Thursday, May 10, 2012

deque stl

A deque (pronounced "deck") is very similar to a vector. It manages its elements with a dynamic 
array, provides random access, and has almost the same interface as a vector. The difference is that with a deque the dynamic array is open at both ends. Thus, a deque is fast for insertions and deletions at both the end and the beginning (Figure below).

Figure a: Logical Structure of a Deque

To provide this ability, the deque is implemented typically as a bunch of individual blocks, with the first block growing in one direction and the last block growing in the opposite direction (Figure b).

Figure b: Internal Structure of a Deque

To use a deque, you must include the header file <deque>:

Note: In the original STL, the header file for deques was <deque.h>.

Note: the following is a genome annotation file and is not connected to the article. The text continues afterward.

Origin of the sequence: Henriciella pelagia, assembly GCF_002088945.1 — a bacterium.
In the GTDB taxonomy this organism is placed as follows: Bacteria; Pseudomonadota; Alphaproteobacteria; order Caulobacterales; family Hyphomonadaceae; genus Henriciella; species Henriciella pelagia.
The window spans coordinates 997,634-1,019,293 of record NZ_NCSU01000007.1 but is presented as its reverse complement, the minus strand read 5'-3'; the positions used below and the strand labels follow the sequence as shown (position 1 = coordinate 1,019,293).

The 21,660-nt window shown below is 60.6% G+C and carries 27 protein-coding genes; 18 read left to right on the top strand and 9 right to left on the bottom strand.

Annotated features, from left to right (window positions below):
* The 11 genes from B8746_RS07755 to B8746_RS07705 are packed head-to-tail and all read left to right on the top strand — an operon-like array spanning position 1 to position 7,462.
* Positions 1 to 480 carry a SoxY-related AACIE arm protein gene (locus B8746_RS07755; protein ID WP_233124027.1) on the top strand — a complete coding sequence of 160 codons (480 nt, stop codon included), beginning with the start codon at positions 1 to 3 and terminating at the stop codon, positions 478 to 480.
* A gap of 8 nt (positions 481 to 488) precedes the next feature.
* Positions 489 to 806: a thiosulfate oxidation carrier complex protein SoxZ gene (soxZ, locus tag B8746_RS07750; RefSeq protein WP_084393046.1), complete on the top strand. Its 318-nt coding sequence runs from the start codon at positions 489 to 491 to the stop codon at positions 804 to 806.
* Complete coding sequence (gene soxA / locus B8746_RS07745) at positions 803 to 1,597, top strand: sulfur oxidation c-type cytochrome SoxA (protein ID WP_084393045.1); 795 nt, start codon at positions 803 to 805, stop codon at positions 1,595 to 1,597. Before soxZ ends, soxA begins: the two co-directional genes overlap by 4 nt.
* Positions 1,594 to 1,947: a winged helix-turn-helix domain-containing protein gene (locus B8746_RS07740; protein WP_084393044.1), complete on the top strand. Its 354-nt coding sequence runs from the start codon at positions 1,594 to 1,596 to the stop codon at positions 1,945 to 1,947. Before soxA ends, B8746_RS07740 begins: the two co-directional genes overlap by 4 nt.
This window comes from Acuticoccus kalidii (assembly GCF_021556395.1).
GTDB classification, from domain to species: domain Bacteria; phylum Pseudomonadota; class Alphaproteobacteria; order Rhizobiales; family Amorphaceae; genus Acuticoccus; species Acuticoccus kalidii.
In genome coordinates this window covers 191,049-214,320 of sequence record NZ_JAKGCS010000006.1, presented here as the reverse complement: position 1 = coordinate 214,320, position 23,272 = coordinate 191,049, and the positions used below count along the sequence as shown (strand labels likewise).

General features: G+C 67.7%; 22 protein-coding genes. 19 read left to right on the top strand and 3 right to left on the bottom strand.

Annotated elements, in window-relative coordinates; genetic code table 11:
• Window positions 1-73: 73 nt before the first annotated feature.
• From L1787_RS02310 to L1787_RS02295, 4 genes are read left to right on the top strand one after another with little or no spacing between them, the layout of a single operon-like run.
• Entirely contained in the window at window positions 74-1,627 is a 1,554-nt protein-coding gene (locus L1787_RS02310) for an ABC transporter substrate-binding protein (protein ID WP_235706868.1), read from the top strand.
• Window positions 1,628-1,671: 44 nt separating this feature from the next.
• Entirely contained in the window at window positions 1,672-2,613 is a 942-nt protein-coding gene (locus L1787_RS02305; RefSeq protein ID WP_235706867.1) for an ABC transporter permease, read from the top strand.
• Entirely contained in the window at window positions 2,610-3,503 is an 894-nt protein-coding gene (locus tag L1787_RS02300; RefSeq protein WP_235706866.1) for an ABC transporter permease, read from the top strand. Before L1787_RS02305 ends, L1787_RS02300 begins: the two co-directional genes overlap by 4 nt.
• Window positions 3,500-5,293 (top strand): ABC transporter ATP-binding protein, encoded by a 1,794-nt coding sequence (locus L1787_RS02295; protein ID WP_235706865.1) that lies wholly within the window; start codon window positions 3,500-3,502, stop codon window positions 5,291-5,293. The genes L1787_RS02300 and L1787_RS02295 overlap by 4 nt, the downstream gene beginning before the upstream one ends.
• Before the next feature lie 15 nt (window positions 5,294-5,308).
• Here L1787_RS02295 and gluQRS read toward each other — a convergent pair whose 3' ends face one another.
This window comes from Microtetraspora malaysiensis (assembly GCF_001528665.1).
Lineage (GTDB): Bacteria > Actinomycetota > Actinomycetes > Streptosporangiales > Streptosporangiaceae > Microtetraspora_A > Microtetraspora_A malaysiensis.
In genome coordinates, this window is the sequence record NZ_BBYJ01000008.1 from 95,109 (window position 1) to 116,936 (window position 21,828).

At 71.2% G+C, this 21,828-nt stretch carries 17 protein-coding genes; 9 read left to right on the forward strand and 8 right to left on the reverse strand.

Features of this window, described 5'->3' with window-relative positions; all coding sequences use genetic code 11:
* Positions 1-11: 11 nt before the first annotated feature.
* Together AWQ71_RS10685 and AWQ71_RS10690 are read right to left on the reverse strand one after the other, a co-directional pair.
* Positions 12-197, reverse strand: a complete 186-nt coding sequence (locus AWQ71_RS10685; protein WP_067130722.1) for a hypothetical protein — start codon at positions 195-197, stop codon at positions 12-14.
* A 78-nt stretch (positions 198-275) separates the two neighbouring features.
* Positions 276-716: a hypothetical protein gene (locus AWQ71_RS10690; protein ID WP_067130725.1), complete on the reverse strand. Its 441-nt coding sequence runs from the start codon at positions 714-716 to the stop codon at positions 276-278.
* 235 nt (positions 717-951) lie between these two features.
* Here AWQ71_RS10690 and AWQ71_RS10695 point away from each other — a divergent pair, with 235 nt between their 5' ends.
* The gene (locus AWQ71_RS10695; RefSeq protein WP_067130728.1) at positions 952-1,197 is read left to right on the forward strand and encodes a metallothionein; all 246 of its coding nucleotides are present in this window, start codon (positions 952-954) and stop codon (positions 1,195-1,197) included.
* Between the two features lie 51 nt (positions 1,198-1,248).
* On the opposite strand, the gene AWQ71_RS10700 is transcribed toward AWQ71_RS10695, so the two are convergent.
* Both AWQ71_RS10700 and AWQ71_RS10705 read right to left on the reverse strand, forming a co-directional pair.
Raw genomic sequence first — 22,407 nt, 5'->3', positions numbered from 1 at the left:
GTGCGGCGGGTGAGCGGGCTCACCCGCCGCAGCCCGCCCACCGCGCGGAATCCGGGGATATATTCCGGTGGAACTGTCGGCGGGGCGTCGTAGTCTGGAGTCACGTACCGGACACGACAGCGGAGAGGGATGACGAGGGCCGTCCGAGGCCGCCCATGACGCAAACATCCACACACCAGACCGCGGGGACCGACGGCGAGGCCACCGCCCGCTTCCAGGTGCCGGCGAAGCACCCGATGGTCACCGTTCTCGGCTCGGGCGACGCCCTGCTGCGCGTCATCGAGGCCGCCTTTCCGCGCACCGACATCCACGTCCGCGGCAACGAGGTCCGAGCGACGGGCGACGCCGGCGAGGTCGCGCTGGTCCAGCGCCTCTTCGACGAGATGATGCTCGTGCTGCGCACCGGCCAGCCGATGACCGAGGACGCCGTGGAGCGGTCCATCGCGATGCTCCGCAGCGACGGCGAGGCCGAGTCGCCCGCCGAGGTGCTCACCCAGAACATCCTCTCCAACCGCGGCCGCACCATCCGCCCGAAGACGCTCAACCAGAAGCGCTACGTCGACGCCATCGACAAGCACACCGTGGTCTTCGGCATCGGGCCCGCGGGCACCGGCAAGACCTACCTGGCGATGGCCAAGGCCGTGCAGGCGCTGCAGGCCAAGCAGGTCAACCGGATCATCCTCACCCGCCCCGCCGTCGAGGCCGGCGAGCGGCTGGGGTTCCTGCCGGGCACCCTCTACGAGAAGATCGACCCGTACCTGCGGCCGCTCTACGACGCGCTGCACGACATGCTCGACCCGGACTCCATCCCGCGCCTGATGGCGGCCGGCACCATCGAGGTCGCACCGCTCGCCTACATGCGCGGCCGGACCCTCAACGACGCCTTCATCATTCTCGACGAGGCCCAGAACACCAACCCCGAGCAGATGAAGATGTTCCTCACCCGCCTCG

#include <deque>

There, the type is defined as a template class inside namespace std:

namespace std {
   template <class T,
   class Allocator = allocator<T> >
   class deque;

As with vectors, the type of the elements is passed as a first template parameter and may be of any type that is assignable and copyable. The optional second template argument is the memory model, with allocator as the default.

Note: In systems without support for default template parameters, the second argument is typically missing.

We will be covering the following under the deque:
  1. Abilities of Deque
  2. Deque Operations
  3. Examples of Using Deques
See Also:

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